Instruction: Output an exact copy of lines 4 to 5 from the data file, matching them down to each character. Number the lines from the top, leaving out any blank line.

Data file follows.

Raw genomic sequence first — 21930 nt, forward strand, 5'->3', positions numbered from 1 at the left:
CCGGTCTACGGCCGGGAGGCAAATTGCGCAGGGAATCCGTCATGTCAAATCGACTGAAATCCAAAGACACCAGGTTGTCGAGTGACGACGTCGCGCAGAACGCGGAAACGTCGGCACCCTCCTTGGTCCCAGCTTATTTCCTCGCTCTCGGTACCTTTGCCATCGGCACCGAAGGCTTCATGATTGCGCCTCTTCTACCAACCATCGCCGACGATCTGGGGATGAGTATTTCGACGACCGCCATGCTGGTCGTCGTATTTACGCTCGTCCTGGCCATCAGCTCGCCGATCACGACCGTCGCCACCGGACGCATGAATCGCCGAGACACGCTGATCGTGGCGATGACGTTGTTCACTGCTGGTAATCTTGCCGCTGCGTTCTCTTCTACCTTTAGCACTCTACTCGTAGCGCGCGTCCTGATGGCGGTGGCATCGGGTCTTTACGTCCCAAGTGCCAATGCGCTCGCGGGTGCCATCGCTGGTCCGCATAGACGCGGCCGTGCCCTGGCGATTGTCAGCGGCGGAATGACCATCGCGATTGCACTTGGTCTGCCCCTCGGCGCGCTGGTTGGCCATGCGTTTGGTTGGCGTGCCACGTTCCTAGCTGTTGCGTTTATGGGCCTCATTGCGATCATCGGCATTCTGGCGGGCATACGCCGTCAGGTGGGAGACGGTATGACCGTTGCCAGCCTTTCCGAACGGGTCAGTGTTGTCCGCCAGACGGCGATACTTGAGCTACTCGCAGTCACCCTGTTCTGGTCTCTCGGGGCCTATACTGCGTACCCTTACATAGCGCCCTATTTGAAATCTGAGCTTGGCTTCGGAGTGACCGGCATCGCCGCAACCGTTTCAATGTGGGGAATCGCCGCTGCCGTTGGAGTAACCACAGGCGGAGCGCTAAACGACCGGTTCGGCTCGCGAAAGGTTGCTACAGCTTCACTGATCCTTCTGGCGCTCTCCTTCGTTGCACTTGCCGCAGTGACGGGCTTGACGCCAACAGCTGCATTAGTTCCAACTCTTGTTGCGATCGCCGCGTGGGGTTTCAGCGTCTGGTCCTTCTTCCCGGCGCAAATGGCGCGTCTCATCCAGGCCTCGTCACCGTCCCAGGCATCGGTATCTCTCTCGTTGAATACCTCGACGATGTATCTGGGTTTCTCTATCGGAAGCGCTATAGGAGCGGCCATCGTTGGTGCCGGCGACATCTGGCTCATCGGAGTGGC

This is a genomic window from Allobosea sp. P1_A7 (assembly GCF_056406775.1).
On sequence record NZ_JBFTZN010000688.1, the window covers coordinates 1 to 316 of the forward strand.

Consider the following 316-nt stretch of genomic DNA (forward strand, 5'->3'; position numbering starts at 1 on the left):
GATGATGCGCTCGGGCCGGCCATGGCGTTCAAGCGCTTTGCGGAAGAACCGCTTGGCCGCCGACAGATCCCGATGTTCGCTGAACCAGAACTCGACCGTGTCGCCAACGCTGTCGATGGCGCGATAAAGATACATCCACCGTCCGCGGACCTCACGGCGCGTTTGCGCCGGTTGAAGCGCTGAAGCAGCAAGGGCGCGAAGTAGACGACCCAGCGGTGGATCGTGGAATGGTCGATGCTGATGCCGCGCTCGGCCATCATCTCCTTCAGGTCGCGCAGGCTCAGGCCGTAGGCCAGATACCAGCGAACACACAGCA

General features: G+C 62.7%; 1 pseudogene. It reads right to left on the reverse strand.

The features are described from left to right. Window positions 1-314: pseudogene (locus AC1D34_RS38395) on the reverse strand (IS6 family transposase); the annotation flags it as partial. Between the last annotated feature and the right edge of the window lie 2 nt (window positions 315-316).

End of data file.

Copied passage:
On sequence record NZ_JBFTZN010000688.1, the window covers coordinates 1 to 316 of the forward strand.

Consider the following 316-nt stretch of genomic DNA (forward strand, 5'->3'; position numbering starts at 1 on the left):